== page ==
How can it be good?
There are many arguments to blame hunting in general. It is an immoral barbarism that many people in our time cannot reconcile and understand. But we propose to look at some points from the other side. We would like to emphasize that we do not justify the murder immediately. We are only trying to provide arguments why such phenomena still have a place in our world and are a normal process.
Of course, you have the right to disagree with this.
One of the most straightforward examples to consider is pests. Those small animals spoil your property or crops. Unfortunately, there is no place in the world for every rodent to live happily, and the population growth will only increase the number of your problems. Here’s a real-life example from Australia, when rabbits began to multiply rapidly. The animals brought to this territory quickly adapted to the environment and, in about ten years, became an actual natural disaster for humans and other animals. Rabbits in Australia massively ate plants that were used by the local fauna, as a result of which many representatives of the local fauna of Australia disappeared from the face of the earth. By massively eating young shoots of trees, these eared pests caused the disappearance of Australian forests because only empty, grass-covered spaces remained in their place after the death of adult trees. And we must consider that there was no separate rabbit cemetery so the dead pairs would not cause diseases to other animals and humans. Therefore, exterminating a certain number of these rodents was a significant measure.
Although this particular example is not directly related to trophy hunting, understanding how crucial human intervention and natural processes can sometimes be is worthy of attention. After all, humans are also part of the ecosystem.
To dispel the widespread myth that trophy hunting leads to a decline in the number of wildlife species, experts from the International Union for Conservation of Nature (IUCN) have prepared convincing evidence of its essential positive impact on the restoration and protection of wildlife species, conservation of their habitats and security of the rights and livelihoods of local communities.
Trophy hunting programs encourage hunting grounds users to conserve and restore wildlife and generate revenues for wildlife conservation – habitat restoration (including the return of “wild” status to agricultural land) and animal protection. This involves increasing tolerance to wildlife, reducing conflicts between humans and nature, and regulating the number and formation of a healthy population – old males are removed, trying to compete with young individuals of reproductive age.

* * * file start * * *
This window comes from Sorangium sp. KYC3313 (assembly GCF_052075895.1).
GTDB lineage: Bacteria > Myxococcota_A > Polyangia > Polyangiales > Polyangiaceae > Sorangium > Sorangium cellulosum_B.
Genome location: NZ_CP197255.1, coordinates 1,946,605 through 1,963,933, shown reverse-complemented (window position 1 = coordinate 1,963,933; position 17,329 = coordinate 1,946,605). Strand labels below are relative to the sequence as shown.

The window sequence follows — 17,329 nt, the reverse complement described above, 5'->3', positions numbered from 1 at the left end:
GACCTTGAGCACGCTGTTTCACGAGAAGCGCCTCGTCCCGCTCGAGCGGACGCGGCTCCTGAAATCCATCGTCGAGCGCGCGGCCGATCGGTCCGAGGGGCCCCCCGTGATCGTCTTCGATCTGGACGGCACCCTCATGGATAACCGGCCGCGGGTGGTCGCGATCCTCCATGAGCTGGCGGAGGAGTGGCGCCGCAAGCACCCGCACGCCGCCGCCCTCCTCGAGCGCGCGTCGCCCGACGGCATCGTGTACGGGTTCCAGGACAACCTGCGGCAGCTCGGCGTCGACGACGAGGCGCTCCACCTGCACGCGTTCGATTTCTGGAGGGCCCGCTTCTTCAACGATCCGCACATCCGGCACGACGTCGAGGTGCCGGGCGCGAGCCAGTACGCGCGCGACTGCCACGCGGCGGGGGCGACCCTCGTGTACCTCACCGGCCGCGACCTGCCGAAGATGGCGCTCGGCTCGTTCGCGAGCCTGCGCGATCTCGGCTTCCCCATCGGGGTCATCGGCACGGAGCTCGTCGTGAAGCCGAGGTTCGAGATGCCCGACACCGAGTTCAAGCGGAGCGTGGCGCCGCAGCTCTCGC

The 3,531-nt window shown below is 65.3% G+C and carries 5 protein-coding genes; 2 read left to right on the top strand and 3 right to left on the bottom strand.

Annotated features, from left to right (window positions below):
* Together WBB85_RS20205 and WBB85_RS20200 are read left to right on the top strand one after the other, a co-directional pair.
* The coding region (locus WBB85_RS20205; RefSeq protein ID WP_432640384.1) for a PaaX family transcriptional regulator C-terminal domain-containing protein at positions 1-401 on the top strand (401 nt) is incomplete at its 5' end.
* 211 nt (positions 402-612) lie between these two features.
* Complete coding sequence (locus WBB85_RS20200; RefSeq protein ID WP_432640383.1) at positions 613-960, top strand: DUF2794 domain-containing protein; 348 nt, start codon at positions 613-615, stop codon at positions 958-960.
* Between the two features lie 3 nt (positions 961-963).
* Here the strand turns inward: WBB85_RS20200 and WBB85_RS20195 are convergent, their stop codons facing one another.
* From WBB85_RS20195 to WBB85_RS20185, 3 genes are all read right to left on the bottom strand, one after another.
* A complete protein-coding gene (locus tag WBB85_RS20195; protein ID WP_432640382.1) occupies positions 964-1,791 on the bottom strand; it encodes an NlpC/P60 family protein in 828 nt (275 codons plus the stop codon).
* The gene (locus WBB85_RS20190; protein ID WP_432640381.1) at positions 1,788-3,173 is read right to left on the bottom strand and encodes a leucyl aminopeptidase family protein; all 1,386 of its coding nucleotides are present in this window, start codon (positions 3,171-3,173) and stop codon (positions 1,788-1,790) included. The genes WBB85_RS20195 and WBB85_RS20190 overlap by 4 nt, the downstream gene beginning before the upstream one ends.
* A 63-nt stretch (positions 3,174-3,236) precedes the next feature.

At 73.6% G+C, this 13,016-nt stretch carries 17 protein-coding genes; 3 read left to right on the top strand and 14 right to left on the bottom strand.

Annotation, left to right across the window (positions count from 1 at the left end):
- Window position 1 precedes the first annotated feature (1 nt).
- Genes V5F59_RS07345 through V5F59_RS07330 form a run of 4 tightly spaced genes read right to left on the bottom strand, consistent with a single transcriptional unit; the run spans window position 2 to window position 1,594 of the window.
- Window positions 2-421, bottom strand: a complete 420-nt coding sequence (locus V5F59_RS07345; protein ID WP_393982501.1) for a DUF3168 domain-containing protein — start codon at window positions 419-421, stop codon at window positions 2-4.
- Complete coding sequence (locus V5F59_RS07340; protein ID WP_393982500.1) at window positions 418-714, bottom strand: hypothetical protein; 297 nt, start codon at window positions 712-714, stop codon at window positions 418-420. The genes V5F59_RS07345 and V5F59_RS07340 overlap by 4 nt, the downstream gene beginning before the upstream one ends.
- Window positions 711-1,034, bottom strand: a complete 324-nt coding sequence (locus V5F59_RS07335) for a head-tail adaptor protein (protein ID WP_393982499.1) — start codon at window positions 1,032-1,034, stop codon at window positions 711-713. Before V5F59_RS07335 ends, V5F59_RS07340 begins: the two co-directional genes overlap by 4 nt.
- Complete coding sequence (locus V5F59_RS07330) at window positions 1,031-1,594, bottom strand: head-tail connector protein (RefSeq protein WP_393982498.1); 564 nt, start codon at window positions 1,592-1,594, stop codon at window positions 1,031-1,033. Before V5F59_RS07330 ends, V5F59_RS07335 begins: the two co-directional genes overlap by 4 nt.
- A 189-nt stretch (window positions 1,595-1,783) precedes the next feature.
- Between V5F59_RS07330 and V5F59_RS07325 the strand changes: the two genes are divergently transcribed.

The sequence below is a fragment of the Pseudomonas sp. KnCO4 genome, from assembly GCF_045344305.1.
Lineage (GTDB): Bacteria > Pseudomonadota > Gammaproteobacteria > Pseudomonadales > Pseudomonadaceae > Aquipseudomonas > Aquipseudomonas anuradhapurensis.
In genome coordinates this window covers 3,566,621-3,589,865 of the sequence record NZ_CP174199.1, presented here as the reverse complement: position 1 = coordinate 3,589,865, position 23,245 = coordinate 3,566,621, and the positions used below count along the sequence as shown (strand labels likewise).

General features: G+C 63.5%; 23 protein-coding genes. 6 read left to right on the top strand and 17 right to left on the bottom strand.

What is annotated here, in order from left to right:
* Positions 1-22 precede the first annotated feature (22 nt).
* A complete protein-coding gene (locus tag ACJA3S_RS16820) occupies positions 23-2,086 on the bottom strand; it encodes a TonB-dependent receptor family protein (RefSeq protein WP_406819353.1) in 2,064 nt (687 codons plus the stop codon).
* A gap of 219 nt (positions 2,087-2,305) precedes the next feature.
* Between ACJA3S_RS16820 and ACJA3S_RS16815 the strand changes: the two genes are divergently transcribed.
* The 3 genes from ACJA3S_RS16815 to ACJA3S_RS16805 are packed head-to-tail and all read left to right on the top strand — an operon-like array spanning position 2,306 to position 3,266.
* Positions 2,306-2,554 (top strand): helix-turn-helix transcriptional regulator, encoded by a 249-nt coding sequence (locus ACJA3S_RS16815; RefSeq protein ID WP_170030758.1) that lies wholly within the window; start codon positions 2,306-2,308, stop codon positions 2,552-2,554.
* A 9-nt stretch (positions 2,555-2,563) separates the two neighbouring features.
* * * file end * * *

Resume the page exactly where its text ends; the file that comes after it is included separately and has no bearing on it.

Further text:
Here is another example of rhinos in Namibia and South Africa. Thanks to the introduction of trophy hunting programs for white rhinos in South Africa, their number has increased from 1800 in 1968 to 18400 today. This has significantly increased the number of animals transferred for resettlement to other countries. In 2004, the Convention on International Trade in Endangered Species of Wild Fauna and Flora (CITES) approved quotas for limited hunting of black rhinos in Namibia and South Africa. Since then, the population has increased by 67%, from 2,300 to 3,900. Hunting has played a significant role in increasing the number of these species, as land users have received incentives to conserve animals, income to protect them from poachers, and help restore populations. The number of people is also increasing due to regulatory measures, such as removing males that can compete with or even kill calves or females.
There is another example from Pakistan. In this country, poaching of mouflon and marhur began to develop intensively. The purpose of this hunt was food. This irresponsible activity has significantly reduced the population of these mammals. To preserve them, a plan was developed: local community members gave up illegal hunting in exchange for being employed as wildlife guards. Their activities were financed by the proceeds from limited trophy hunting for foreign hunters. The development and, most importantly, the implementation of this population recovery plan led to new indicators. Only now were they not decreasing but increasing. Thanks to eliminating poaching, the animal was removed from the “endangered” list on the International Red List. However, this effect had a positive impact not only on animals but also on people as such activities required an increase in the number of jobs, contributing to the favorable economic situation of the state and the local community. More than 80 guards were hired, social projects (schools and medical facilities) were financed, and grazing areas were reduced.
Trophy hunting is carried out in most European countries, the United States, Canada, Mexico, Australia, New Zealand, and in some countries of Africa, Central and South America, and Asia. Understanding the conservation role of trophy hunting worldwide, IUCN has developed the Trophy Hunting Guidelines. The European Charter on Hunting and Biodiversity promotes biodiversity conservation through regulated hunting.
That is why we urge you not to condemn things that seem wrong at first glance immediately and to understand the issues meaningfully. After all, if it exists, there is a reason for it. It is a prevalent stereotype that people destroy everything. But such examples, on the contrary, prove that some take responsibility for the world they live in. And they show it even in such a seemingly incomprehensible and cruel way.